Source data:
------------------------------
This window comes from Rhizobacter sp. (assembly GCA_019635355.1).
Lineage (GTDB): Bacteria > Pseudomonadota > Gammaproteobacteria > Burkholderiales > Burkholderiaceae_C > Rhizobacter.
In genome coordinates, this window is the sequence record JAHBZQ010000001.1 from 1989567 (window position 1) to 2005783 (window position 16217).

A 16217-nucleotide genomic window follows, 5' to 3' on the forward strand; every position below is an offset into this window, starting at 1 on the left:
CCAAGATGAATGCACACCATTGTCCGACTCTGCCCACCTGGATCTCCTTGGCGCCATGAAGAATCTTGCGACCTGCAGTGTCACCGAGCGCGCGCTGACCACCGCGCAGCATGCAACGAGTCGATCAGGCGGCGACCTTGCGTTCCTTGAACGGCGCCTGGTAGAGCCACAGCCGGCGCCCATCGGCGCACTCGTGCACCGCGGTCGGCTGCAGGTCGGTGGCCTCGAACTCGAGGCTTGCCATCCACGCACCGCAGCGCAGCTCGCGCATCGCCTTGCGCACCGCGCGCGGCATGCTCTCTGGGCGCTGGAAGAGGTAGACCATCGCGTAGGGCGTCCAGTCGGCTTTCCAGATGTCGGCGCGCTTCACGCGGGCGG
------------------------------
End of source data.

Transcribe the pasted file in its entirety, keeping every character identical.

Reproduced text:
This window comes from Rhizobacter sp. (assembly GCA_019635355.1).
Lineage (GTDB): Bacteria > Pseudomonadota > Gammaproteobacteria > Burkholderiales > Burkholderiaceae_C > Rhizobacter.
In genome coordinates, this window is the sequence record JAHBZQ010000001.1 from 1989567 (window position 1) to 2005783 (window position 16217).

A 16217-nucleotide genomic window follows, 5' to 3' on the forward strand; every position below is an offset into this window, starting at 1 on the left:
CCAAGATGAATGCACACCATTGTCCGACTCTGCCCACCTGGATCTCCTTGGCGCCATGAAGAATCTTGCGACCTGCAGTGTCACCGAGCGCGCGCTGACCACCGCGCAGCATGCAACGAGTCGATCAGGCGGCGACCTTGCGTTCCTTGAACGGCGCCTGGTAGAGCCACAGCCGGCGCCCATCGGCGCACTCGTGCACCGCGGTCGGCTGCAGGTCGGTGGCCTCGAACTCGAGGCTTGCCATCCACGCACCGCAGCGCAGCTCGCGCATCGCCTTGCGCACCGCGCGCGGCATGCTCTCTGGGCGCTGGAAGAGGTAGACCATCGCGTAGGGCGTCCAGTCGGCTTTCCAGATGTCGGCGCGCTTCACGCGGGCGG